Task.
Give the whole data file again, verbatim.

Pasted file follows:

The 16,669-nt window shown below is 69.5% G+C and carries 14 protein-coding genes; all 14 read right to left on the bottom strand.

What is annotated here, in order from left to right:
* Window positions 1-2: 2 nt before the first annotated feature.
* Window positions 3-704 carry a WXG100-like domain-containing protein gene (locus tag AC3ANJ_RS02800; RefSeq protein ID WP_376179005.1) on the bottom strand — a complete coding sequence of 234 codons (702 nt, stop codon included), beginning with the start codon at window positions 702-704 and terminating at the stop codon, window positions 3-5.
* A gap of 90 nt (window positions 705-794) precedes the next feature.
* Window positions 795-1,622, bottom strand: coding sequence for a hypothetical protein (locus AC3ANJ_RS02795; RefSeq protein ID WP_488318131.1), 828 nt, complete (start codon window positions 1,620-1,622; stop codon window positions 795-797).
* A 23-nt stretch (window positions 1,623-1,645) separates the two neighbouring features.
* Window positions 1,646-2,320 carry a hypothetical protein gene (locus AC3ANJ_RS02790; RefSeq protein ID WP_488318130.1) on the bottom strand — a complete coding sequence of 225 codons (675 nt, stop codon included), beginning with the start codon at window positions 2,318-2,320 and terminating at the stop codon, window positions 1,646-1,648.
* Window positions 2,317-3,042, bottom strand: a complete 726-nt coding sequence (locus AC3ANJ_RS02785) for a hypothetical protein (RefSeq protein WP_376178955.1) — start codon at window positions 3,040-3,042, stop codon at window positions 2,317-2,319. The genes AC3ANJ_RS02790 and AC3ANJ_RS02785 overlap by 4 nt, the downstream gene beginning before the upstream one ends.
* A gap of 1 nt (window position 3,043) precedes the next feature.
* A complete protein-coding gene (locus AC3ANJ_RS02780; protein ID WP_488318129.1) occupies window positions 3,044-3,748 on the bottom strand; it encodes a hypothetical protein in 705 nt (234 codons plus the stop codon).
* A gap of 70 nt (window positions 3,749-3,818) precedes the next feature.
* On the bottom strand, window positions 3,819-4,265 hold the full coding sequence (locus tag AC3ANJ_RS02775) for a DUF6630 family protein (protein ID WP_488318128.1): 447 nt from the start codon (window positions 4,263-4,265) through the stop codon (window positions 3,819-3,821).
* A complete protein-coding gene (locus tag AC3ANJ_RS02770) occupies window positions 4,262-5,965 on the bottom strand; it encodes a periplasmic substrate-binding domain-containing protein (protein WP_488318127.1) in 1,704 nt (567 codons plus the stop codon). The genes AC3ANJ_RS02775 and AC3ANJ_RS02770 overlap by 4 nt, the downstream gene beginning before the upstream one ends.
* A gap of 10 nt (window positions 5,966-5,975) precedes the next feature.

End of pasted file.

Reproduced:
The 16,669-nt window shown below is 69.5% G+C and carries 14 protein-coding genes; all 14 read right to left on the bottom strand.

What is annotated here, in order from left to right:
* Window positions 1-2: 2 nt before the first annotated feature.
* Window positions 3-704 carry a WXG100-like domain-containing protein gene (locus tag AC3ANJ_RS02800; RefSeq protein ID WP_376179005.1) on the bottom strand — a complete coding sequence of 234 codons (702 nt, stop codon included), beginning with the start codon at window positions 702-704 and terminating at the stop codon, window positions 3-5.
* A gap of 90 nt (window positions 705-794) precedes the next feature.
* Window positions 795-1,622, bottom strand: coding sequence for a hypothetical protein (locus AC3ANJ_RS02795; RefSeq protein ID WP_488318131.1), 828 nt, complete (start codon window positions 1,620-1,622; stop codon window positions 795-797).
* A 23-nt stretch (window positions 1,623-1,645) separates the two neighbouring features.
* Window positions 1,646-2,320 carry a hypothetical protein gene (locus AC3ANJ_RS02790; RefSeq protein ID WP_488318130.1) on the bottom strand — a complete coding sequence of 225 codons (675 nt, stop codon included), beginning with the start codon at window positions 2,318-2,320 and terminating at the stop codon, window positions 1,646-1,648.
* Window positions 2,317-3,042, bottom strand: a complete 726-nt coding sequence (locus AC3ANJ_RS02785) for a hypothetical protein (RefSeq protein WP_376178955.1) — start codon at window positions 3,040-3,042, stop codon at window positions 2,317-2,319. The genes AC3ANJ_RS02790 and AC3ANJ_RS02785 overlap by 4 nt, the downstream gene beginning before the upstream one ends.
* A gap of 1 nt (window position 3,043) precedes the next feature.
* A complete protein-coding gene (locus AC3ANJ_RS02780; protein ID WP_488318129.1) occupies window positions 3,044-3,748 on the bottom strand; it encodes a hypothetical protein in 705 nt (234 codons plus the stop codon).
* A gap of 70 nt (window positions 3,749-3,818) precedes the next feature.
* On the bottom strand, window positions 3,819-4,265 hold the full coding sequence (locus tag AC3ANJ_RS02775) for a DUF6630 family protein (protein ID WP_488318128.1): 447 nt from the start codon (window positions 4,263-4,265) through the stop codon (window positions 3,819-3,821).
* A complete protein-coding gene (locus tag AC3ANJ_RS02770) occupies window positions 4,262-5,965 on the bottom strand; it encodes a periplasmic substrate-binding domain-containing protein (protein WP_488318127.1) in 1,704 nt (567 codons plus the stop codon). The genes AC3ANJ_RS02775 and AC3ANJ_RS02770 overlap by 4 nt, the downstream gene beginning before the upstream one ends.
* A gap of 10 nt (window positions 5,966-5,975) precedes the next feature.